Sunday's 64th Annual Grammy Awards on CBS focused mostly on music instead of politics, with the notable exception of a surprise appearance via video from the president of the Ukraine.
Last year's Grammy awards show was marred by Black Lives Matter (BLM) propaganda and an inappropriate hypersexualized performance of the song WAP (Wet A** P**sy) by Cardi B. and Megan Thee Stallion.
This year's awards show was less raunchy and more politically low-key, with left-wing host Trevor Noah keeping his opening relatively tame. He even acknowledged the current struggling economy.
"Kicking off tonight from inside M.G.M. Grand Garden Arena is a dynamic duo who are singlehandedly bringing back the '70s, which might explain all the inflation," Noah said while introducing the R&B duo Silk Sonic.
His intro also made a reference to the now-infamous Will Smith slap at the Oscars last week.
“We’re gonna be listening to some music, we’re gonna be dancing, we’re gonna be singing, we’re gonna be keeping people’s names out of our mouths and we’re gonna be giving out awards all throughout the night,” Noah said. (After slapping Chris Rock, Will Smith twice yelled “Keep my wife’s name out of your f**king mouth.”)
Unlike last week's trio of Oscar hosts, Noah didn't use the opening to attack Florida's new anti-grooming law. His one reference to an LGBTQUIA agenda only came when he introduced homosexual rapper Lil Nas X, whose video for the song "Call Me By Your Name" includes the rapper engaging in a gay lap dance with the devil.
"He raps, he sings, he breaks records, he definitely upsets the hell out of your homophobic uncle," Noah announced.
Hollywood can't get through an awards show without taking at least one swipe at "deplorables." Anyone who isn't cool with Satan-loving, homosexual lap dances by a rapper who made appearances with Sesame Street's Elmo is just "homophobic."
The mid-point of the show took a moment to focus on the war in Ukraine and included a speech via video by Ukrainian president Volodymyr Zelensky.
The War. What is more opposite to music? The silence of ruined cities and killed people... Our children draw swooping rockets, not shooting stars. Over 400 children have been injured and 153 children died. And we'll never see them drawing. Our parents are happy to wake up in the morning in bomb shelters but alive. Our loved ones don't know if we will be together again. The war doesn't let us choose who survives and who stays in eternal silence. Our musicians wear body armor instead of tuxedos. They sing to the wounded. In hospitals. Even to those who can't hear them. But the music will break through anyway. We defend our freedom. To Live. To Love. To Sound.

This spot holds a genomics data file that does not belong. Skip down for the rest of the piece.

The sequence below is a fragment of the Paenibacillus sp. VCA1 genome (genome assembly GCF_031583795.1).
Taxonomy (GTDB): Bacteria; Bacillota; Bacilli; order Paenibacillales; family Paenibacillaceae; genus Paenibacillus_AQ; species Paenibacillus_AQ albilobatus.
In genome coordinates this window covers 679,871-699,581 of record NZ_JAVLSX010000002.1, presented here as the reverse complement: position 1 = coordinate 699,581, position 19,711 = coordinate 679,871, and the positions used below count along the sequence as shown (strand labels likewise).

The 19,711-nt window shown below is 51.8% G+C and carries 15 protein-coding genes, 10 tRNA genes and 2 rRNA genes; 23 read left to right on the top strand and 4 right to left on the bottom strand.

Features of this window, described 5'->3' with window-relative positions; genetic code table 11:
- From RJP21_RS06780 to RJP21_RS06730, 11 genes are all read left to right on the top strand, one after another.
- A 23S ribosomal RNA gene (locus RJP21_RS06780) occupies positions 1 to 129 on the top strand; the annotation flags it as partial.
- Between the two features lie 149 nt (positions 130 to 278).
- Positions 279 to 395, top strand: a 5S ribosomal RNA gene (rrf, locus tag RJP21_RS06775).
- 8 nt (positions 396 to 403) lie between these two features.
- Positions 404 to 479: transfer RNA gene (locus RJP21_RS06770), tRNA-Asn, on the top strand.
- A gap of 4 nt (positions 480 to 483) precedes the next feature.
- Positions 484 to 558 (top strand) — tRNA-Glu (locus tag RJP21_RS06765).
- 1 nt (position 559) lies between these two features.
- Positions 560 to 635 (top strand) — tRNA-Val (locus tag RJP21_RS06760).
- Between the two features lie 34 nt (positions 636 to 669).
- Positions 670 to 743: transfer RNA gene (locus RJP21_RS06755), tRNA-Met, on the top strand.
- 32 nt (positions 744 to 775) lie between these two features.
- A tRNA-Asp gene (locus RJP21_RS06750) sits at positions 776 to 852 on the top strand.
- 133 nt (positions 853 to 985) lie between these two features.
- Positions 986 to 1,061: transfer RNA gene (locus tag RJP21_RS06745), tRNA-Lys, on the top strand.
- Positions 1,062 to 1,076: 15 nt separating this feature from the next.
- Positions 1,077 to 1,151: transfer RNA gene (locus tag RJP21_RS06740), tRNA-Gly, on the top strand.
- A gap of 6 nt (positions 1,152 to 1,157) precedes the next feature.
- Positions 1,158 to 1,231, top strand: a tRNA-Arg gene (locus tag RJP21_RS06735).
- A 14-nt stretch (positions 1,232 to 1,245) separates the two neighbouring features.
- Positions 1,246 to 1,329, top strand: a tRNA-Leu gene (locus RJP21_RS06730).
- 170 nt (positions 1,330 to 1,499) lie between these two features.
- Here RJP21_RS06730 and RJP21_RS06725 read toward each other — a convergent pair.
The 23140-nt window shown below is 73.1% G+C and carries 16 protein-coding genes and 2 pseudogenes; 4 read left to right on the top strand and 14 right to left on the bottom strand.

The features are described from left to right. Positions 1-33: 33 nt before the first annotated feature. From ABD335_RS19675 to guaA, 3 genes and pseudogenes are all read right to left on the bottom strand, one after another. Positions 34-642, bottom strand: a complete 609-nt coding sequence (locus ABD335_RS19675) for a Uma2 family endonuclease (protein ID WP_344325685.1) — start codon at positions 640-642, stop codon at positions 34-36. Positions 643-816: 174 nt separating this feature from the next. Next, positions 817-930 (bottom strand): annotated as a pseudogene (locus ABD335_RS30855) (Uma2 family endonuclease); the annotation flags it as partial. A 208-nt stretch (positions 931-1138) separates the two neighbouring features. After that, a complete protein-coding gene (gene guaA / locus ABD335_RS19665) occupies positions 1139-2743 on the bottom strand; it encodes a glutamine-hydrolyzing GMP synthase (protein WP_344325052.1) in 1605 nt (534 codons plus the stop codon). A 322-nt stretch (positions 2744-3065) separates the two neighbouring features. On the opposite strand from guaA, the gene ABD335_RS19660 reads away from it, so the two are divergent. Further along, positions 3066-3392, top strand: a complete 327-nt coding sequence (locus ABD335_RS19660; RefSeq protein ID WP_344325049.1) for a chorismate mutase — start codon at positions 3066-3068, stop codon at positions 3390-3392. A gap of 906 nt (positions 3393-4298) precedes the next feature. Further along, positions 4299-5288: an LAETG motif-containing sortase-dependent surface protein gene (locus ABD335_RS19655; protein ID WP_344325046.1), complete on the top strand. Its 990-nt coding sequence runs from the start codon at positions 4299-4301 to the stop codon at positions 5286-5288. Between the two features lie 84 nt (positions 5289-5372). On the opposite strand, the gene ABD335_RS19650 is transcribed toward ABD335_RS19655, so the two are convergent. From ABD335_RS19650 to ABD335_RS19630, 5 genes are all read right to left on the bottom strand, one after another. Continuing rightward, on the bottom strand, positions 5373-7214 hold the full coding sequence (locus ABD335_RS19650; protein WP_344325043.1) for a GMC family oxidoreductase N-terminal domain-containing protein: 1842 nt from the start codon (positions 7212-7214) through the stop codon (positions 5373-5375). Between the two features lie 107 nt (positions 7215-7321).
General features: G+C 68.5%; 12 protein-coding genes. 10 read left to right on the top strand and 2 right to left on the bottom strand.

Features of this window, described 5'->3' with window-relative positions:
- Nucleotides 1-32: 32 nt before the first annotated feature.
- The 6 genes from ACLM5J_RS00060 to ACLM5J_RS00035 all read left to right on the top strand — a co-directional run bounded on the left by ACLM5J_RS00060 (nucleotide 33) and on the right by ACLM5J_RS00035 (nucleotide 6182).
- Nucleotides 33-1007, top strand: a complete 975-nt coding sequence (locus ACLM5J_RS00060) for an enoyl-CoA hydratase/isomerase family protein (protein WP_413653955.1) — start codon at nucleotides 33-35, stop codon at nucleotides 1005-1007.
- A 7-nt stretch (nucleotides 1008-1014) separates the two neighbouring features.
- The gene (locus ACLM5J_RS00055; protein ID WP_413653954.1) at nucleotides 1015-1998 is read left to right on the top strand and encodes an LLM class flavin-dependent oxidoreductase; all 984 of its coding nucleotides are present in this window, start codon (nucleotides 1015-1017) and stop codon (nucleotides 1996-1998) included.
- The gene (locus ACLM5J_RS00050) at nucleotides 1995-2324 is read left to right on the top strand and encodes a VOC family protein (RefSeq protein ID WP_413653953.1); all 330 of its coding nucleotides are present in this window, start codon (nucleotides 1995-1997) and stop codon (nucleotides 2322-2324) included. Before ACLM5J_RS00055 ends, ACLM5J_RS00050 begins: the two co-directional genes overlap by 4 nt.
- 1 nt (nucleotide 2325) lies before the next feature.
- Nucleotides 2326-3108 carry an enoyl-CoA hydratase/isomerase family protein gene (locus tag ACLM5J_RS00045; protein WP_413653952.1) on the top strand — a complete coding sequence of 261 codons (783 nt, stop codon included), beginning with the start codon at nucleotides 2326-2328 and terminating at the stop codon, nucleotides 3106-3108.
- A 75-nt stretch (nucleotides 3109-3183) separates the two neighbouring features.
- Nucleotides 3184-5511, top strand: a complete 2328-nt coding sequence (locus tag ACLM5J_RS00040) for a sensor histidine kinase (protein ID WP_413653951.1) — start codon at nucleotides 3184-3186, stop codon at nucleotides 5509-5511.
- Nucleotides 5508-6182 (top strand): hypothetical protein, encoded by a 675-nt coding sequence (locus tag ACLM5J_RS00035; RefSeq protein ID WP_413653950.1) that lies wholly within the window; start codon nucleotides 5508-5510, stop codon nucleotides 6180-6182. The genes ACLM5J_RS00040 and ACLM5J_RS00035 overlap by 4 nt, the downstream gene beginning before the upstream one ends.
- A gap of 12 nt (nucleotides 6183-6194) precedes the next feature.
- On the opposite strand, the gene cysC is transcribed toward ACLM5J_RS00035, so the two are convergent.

On our land we are fighting Russia, which brings horrible silence with its bombs. The dead silence. Fill the silence with your music. Fill it today. To tell our story. Tell the truth about this war on your social networks, on TV.
Support us in any way you can. Any — but not silence. Then peace will come to all our cities the war is destroying — Chernihiv, Kharkiv, Volnovakha, Mariupol and others. They are legends already, but I have a dream of them living — and free, free, like you on the Grammy stage.
Zelensky had reportedly been in talks with the Academy of Motion Picture Arts and Sciences to make a video appearance during last week's broadcast of the Academy Awards, but that idea ultimately didn't go forward. Truth be told, the president of the war-torn nation addressing a room full of vapid entertainers about such a serious situation as the war in Ukraine felt strangely out of place.
After the speech, singer John Legend sang "Free" with three Ukrainians. Legend spent years attacking President Donald Trump, but it's under the weak presidency of Joe Biden that Russia's Vladimir Putin ultimately chose aggression.
All in all, the Grammy's wasn't the sort of woke mess it's been in past years. The host and presenters chose instead to ditch the hectoring and kept it focused on musical performances. Perhaps the combination of sinking Democrat party poll numbers and low ratings in recent years for awards ceremonies was a wake-up call to this year's show organizers.